- With the balls of your feet planted, raise your legs using the calf muscles. Place your hand carry on your knees for more resistance. Repeat until tired.
- Do repetitive, head, shoulder, and arm rolls.
- Stretch your arms and legs constantly. Arch your torso forward and backwards like a cat.
Thursday, February 20, 2014
9:45 AM anaviajera No comments
Winter has been so kind to us this year. It has gifted us with many days of sun, days of blissful 70s weather occasionally gloomed by the “teens” (with a pretty dusting of snow as consolation) as if to remind us that winter is still very much present. But then we can’t complain. In a few days we are off to Tulum, Mexico for our yearly winter escape.
|Wake me up when winter ends.|
I know I’ve said this before, but every year, we decorate the foot of our Christmas tree with Christmas books before Santa comes in to replace them with presents. I’ve collected over a dozen Christmas books and was going to feature one of my son’s favorites. But at the last minute, I’ve chosen The Very Hungry Caterpillar, a children’s book, as the winter book for several reasons. First, I’ve been very pleased with how my son has taken to reading. We read every day, twice a day (before naptime and bedtime) at least two books every time. Sometimes he’d try to prolong going to sleep with an emphatic “one more” or “last one” until we’ve read about 4.
|Our first Christmas in our new home.|
There is always a favored one every week, one we’d read over and over again every day and one of them is The Very Hungry Caterpillar about -you guessed it – a famished insect who ate through the whole week. Written and illustrated by Eric Carle, the picture book is a fun tale for toddlers that teaches them about what happens when one overeats while learning about the days of the week, counting, and different foods. I had gotten a small board book but it got waterlogged when I set it by the fish tank, so I moved the fish down to the kitchen, also because his bookshelf is starting to get really crowded (Because of the flurry of activities, I had failed to mention that we had gotten a dragon scale betta fish last spring for our son and had parked the little aquarium in his bookcase. The fish called Una is almost a year old now. We’re very surprised he survived this long).
One of our new Christmas books is The Night before Christmas
a Little Golden Book specially printed
by my husband’s company for the kids.
As replacement for the board book, I found this coloring book version of the Very Hungry Caterpillar. I thought it was perfect, because we’ve been staying indoors a lot this season. Christmas and winter are all about crafts, trying to keep an ever curious and restless toddler busy with paste, paints, and crayons. You will find the book on the banner, opened up to the butterfly page in anticipation of spring.
|Christmas (and the entire winter) was all about crafts.|
Also on the desk is a tulip, part of the Valentine bouquet from my husband, because Tulips are very significant to us. Many say that tulips are symbolic of perfect love and eternal life. This spring blossom is also a favorite flower of someone very dear to me, my angel, who was lifted up to heaven a long time ago.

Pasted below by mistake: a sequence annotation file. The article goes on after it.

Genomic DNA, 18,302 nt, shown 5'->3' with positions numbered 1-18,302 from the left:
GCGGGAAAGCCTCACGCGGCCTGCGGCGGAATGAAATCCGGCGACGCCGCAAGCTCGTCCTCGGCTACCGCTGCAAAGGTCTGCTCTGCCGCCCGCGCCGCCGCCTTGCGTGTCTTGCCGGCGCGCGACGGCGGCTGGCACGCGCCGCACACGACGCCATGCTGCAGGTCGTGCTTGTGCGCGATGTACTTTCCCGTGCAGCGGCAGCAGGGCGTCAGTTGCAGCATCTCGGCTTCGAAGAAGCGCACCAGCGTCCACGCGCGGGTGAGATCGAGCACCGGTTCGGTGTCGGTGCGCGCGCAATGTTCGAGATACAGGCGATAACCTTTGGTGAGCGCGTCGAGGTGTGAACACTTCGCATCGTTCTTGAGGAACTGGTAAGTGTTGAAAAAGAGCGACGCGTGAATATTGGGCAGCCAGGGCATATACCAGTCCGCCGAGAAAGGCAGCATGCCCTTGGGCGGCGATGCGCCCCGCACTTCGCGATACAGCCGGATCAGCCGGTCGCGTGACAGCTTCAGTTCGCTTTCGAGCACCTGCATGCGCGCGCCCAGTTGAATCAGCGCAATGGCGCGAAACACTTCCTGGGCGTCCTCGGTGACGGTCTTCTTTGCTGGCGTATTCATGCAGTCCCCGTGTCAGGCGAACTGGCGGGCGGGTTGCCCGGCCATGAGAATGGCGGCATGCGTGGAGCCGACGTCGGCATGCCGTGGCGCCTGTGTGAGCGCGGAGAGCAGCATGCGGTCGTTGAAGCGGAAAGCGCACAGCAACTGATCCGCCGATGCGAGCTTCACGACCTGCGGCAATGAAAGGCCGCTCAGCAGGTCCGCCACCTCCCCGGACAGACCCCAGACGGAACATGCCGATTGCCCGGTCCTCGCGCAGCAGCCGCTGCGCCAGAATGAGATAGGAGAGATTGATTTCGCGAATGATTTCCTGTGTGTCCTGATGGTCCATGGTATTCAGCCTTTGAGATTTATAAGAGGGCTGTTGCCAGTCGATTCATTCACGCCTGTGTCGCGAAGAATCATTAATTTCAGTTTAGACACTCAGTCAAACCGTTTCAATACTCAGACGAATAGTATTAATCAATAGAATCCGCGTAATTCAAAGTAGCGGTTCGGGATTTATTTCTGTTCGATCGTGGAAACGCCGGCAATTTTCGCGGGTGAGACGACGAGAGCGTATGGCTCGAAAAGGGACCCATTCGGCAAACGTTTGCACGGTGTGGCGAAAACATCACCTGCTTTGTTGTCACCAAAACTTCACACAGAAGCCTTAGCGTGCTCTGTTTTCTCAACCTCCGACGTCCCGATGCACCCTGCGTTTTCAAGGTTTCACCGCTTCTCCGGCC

|Una is surviving winter.|
Several years back, I had asked St. Therese for a sign to know if my boyfriend then (now my husband) is the one I will be spending my happy-ever-after with. And when I received a bouquet of roses (St. Therese’s sign of an answered prayer), it was wrapped in paper printed with Holland tulips. Call me nostalgic, superstitious, and a romantic fool, but I thought it was almost like my angel was telling me: “go and move forward. He’s the one.” And so I walked down the aisle to meet my best friend with a bunch of burnt orange tulips held tight. I’ve never let go since.
|My bridal bouquet of burnt orange tulips, heralds of spring.|
On St. Valentine’s Day, we renewed our vows in a little chapel along with about a dozen couples, a majority of them were elderly couples, and we were probably the youngest pair. I found it meaningful, to be surrounded with older couples who still strive to strengthen their marriage even after all these years. The Rev. Bishop Patrick Zurek officiated the Celebration and Recommitment of Sacramental Love. For our marriage to be blessed by a bishop no less made the ceremony even more significant. He said that there is something liberating about committing to love, to one person. How ironic but true. It then occurred to me that on the day that I tied the knot, I was freed.
|With my Valentine and Ever-After.|
The place card on the desk is from the dinner after the service. Last year, we celebrated valentines on the beach, under the stars, with a Swiss couple. I hope our Valentine’s celebration next year will be another unique occasion (not that there is anything wrong with the usual wining and dining).
|A little greeting from my cupid.|
I usually feature a travel item/gear and for this season, it’s my favorite winter tote. It’s an oldie from Michael Korrs, a metallic silver tote with leather straps. It’s light and roomy enough for my personal effects, my camera, and diapers (which I hope to be rid of in the next few weeks). And because it’s silver, it’s a great accessory to brighten up my outfits this winter.